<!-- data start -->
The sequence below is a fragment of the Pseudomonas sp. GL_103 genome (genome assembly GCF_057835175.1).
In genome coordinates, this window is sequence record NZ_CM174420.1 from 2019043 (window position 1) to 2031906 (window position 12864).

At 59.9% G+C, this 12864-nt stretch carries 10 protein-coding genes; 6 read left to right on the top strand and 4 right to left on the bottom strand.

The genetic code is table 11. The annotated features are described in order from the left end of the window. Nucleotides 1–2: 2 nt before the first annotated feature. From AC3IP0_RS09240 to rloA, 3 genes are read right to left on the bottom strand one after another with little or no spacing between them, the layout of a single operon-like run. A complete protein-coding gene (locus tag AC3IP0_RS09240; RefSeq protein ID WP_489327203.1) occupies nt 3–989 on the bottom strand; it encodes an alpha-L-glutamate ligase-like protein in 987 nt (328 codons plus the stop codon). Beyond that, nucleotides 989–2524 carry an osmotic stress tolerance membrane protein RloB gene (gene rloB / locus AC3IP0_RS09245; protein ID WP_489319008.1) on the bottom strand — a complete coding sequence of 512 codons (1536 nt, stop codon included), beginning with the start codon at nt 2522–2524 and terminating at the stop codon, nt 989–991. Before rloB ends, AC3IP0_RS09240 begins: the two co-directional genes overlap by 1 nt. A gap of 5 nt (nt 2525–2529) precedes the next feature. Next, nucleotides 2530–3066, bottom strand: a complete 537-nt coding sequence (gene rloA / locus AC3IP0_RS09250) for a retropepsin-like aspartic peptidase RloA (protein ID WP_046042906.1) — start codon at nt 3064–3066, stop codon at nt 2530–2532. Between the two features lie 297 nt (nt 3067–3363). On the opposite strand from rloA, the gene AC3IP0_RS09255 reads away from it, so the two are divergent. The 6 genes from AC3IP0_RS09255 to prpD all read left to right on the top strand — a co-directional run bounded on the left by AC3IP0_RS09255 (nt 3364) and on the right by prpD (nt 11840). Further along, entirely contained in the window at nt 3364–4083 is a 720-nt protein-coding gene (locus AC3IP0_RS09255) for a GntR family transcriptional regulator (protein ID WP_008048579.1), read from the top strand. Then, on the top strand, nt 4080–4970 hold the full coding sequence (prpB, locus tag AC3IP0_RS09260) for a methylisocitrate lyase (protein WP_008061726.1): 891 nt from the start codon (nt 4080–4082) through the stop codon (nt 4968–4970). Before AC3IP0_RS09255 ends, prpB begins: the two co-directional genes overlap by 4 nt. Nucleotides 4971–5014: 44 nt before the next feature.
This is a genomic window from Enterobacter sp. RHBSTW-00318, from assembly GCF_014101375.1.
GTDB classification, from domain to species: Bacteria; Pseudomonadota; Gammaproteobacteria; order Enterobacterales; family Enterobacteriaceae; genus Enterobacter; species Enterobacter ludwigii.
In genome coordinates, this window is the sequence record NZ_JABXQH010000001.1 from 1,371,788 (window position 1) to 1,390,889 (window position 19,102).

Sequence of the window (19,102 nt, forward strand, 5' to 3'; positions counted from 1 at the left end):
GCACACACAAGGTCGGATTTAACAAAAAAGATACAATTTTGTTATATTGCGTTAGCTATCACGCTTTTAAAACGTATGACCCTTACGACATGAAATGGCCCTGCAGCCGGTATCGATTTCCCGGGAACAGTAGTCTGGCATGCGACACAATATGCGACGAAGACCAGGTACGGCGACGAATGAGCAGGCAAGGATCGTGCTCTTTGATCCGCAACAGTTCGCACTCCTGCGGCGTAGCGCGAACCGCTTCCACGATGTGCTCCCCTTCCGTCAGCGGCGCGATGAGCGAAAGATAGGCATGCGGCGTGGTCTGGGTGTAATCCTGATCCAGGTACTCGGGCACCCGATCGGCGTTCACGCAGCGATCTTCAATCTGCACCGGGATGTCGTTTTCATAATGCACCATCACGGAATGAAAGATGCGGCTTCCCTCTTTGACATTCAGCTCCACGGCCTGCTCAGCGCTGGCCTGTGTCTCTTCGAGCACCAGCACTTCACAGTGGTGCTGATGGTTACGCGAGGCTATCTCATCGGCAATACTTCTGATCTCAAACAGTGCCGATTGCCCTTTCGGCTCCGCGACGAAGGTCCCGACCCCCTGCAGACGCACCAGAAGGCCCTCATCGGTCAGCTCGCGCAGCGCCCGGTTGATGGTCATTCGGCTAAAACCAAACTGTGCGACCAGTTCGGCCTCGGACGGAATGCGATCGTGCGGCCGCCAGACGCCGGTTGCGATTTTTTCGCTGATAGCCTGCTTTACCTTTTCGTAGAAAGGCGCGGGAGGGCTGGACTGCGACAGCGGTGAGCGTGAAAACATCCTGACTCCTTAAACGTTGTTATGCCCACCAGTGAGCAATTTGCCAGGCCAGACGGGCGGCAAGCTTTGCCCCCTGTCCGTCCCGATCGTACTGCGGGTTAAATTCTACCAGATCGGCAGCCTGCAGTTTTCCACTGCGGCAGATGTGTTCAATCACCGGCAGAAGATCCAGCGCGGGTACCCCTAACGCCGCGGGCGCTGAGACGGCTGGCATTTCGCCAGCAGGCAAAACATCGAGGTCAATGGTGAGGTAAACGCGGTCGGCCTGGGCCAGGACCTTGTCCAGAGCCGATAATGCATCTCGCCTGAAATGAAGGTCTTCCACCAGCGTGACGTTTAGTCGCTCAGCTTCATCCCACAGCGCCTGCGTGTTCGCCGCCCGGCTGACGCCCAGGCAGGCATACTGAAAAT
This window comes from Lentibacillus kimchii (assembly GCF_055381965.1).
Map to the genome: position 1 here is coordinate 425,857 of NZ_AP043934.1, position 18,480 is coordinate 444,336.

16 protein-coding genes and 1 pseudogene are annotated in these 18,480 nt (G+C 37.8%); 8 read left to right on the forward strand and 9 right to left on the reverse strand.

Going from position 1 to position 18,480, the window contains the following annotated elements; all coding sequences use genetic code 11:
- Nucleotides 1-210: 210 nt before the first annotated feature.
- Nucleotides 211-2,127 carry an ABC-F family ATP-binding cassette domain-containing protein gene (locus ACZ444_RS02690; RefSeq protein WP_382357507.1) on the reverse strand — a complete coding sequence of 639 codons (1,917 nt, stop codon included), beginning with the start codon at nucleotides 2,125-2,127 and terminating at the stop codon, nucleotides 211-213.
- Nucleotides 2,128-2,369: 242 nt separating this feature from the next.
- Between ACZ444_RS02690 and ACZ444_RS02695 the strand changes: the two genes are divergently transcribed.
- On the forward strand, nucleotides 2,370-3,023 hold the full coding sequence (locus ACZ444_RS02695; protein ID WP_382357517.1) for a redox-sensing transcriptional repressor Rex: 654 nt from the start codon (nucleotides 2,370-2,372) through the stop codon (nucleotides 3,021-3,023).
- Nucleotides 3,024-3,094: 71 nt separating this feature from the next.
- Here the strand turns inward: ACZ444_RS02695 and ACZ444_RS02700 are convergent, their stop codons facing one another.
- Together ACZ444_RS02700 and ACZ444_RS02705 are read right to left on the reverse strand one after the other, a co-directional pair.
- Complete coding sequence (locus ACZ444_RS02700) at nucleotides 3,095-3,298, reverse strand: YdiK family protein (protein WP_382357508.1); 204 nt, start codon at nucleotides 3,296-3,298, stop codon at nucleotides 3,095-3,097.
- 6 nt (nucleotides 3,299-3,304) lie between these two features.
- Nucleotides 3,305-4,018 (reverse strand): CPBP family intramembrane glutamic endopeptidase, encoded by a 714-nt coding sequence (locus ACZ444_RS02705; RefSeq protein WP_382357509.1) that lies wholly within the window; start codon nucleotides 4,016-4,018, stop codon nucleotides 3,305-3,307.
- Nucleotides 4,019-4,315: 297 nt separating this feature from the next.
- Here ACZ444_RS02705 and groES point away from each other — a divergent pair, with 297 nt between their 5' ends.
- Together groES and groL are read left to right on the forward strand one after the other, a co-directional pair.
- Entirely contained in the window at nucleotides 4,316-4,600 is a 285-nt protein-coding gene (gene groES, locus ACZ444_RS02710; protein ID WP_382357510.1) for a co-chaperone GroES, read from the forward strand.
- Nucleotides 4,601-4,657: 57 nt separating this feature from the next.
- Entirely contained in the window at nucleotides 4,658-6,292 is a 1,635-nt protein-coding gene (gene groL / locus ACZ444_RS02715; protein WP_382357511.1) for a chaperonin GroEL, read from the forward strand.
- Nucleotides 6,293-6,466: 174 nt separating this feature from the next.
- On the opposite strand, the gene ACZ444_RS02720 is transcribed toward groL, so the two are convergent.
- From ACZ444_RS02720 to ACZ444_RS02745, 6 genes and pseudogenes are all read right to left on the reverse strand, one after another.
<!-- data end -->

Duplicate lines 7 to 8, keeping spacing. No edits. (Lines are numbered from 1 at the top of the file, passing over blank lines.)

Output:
In genome coordinates, this window is the sequence record NZ_JABXQH010000001.1 from 1,371,788 (window position 1) to 1,390,889 (window position 19,102).

Sequence of the window (19,102 nt, forward strand, 5' to 3'; positions counted from 1 at the left end):